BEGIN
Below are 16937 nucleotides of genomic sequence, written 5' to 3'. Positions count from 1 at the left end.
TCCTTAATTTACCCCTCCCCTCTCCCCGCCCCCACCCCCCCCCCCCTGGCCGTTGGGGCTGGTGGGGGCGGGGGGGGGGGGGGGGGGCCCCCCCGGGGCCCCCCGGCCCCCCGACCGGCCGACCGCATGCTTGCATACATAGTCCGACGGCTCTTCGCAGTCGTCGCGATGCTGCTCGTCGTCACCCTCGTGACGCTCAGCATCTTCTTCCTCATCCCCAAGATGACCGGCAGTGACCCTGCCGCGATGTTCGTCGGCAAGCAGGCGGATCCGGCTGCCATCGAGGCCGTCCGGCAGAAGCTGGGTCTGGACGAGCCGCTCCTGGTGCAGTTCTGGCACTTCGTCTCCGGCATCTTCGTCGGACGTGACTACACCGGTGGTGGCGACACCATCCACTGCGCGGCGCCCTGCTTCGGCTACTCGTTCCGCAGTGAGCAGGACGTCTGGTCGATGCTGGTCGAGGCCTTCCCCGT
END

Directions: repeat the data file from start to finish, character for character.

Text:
Below are 16937 nucleotides of genomic sequence, written 5' to 3'. Positions count from 1 at the left end.
TCCTTAATTTACCCCTCCCCTCTCCCCGCCCCCACCCCCCCCCCCCTGGCCGTTGGGGCTGGTGGGGGCGGGGGGGGGGGGGGGGGGCCCCCCCGGGGCCCCCCGGCCCCCCGACCGGCCGACCGCATGCTTGCATACATAGTCCGACGGCTCTTCGCAGTCGTCGCGATGCTGCTCGTCGTCACCCTCGTGACGCTCAGCATCTTCTTCCTCATCCCCAAGATGACCGGCAGTGACCCTGCCGCGATGTTCGTCGGCAAGCAGGCGGATCCGGCTGCCATCGAGGCCGTCCGGCAGAAGCTGGGTCTGGACGAGCCGCTCCTGGTGCAGTTCTGGCACTTCGTCTCCGGCATCTTCGTCGGACGTGACTACACCGGTGGTGGCGACACCATCCACTGCGCGGCGCCCTGCTTCGGCTACTCGTTCCGCAGTGAGCAGGACGTCTGGTCGATGCTGGTCGAGGCCTTCCCCGT